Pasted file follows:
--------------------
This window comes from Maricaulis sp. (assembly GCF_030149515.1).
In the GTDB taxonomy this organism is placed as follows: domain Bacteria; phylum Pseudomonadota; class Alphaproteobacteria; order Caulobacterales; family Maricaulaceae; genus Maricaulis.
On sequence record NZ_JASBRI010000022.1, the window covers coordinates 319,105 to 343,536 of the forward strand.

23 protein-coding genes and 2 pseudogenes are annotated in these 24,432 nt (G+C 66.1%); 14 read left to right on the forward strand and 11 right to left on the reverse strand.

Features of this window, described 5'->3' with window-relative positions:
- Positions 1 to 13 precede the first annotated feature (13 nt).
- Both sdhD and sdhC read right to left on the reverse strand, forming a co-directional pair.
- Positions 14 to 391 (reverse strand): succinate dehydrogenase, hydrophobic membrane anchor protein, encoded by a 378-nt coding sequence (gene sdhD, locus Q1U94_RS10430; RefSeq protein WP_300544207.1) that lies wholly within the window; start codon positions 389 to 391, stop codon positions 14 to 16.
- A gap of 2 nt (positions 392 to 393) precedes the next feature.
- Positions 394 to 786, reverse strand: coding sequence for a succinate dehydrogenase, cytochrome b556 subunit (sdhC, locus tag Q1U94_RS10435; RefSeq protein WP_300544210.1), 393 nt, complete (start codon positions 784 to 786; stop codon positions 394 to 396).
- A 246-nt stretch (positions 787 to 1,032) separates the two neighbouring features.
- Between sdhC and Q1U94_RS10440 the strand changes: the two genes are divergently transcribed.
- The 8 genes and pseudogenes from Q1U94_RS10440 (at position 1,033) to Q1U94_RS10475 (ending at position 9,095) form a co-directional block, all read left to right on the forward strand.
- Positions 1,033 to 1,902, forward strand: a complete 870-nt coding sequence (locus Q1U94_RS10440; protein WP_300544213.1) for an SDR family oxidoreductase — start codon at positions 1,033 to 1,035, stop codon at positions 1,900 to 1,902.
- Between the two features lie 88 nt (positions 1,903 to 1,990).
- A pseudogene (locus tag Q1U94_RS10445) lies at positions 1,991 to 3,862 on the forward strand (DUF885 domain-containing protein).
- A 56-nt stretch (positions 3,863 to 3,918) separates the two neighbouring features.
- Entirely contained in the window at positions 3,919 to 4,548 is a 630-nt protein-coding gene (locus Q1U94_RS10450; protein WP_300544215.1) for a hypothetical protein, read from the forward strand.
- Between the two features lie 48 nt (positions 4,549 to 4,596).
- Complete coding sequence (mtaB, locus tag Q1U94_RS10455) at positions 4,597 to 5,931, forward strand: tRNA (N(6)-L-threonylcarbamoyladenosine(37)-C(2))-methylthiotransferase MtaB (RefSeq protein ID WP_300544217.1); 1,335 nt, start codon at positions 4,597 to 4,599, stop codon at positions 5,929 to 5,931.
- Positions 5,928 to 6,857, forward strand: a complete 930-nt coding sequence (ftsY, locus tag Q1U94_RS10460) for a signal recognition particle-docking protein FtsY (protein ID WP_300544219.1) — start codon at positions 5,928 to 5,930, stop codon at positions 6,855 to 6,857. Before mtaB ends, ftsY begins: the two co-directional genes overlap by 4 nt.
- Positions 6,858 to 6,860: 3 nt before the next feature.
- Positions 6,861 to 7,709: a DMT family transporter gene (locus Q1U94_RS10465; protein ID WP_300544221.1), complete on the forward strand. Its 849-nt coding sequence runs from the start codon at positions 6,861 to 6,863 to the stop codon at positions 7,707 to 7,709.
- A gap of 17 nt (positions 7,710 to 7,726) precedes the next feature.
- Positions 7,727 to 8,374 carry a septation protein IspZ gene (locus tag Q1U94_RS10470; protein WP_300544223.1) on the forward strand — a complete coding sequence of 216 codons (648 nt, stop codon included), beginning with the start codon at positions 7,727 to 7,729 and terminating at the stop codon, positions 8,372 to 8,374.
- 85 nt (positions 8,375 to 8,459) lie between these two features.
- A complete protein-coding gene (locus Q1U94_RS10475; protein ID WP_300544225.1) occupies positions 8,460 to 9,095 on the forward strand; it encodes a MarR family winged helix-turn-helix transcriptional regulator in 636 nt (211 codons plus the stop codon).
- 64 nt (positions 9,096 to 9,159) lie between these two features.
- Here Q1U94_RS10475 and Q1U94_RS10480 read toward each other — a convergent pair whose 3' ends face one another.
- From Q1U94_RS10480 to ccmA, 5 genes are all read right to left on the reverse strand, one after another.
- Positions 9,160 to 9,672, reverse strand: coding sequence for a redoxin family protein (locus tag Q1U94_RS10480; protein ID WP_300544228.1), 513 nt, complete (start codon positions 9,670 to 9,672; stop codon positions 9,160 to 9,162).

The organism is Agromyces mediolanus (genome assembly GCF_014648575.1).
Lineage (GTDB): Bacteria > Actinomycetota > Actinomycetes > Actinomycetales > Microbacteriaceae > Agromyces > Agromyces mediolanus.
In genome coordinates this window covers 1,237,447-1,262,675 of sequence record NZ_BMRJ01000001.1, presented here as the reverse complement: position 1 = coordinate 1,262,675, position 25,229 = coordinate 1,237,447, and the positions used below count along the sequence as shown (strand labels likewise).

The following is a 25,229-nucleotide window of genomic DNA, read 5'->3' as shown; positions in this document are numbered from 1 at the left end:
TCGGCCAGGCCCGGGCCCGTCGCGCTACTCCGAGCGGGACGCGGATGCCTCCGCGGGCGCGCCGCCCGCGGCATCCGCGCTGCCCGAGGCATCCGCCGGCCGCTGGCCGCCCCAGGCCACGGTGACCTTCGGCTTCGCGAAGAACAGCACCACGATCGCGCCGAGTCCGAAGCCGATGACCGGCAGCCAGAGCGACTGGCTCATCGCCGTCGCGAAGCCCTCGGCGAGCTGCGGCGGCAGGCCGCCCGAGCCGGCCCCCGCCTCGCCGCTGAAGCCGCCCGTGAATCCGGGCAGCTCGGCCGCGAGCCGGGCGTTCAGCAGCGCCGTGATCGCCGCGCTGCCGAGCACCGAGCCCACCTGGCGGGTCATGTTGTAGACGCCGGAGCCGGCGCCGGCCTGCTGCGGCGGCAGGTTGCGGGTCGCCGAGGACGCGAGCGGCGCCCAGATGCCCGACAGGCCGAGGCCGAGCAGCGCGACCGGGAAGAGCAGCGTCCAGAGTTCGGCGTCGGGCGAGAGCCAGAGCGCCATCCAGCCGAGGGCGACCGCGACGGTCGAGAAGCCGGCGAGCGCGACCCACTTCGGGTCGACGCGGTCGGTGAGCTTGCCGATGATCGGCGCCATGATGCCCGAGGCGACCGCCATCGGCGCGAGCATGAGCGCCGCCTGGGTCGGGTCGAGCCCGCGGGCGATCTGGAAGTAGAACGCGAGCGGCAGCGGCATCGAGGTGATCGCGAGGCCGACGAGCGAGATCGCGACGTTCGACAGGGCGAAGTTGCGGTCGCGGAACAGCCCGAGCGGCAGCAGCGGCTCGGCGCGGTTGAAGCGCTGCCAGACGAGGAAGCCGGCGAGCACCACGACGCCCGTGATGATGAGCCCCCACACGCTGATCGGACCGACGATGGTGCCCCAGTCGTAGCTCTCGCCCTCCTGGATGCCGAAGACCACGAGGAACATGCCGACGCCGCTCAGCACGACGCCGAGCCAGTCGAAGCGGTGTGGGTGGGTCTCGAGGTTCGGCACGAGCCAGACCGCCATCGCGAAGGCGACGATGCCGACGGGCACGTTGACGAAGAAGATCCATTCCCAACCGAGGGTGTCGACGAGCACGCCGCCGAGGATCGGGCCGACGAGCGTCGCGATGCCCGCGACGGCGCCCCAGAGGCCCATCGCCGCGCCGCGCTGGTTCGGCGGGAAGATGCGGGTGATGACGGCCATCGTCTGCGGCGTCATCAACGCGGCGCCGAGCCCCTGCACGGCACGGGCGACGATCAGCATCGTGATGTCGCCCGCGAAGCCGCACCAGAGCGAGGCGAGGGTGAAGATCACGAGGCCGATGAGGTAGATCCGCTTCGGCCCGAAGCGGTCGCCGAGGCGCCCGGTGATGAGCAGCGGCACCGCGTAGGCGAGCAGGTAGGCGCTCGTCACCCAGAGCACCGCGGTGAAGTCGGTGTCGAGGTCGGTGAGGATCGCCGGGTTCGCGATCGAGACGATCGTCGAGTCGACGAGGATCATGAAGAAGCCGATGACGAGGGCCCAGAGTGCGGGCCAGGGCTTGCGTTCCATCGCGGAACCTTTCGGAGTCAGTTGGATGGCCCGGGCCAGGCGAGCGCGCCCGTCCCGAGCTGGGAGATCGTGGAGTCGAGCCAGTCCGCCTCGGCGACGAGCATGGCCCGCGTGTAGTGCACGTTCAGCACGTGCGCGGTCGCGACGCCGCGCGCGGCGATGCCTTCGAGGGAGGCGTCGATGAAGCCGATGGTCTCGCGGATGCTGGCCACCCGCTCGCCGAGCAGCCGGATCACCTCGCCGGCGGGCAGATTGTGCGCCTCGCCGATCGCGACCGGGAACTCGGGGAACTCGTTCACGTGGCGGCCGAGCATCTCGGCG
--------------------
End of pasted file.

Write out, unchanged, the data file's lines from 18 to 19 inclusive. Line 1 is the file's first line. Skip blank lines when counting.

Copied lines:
- Entirely contained in the window at positions 3,919 to 4,548 is a 630-nt protein-coding gene (locus Q1U94_RS10450; protein WP_300544215.1) for a hypothetical protein, read from the forward strand.
- Between the two features lie 48 nt (positions 4,549 to 4,596).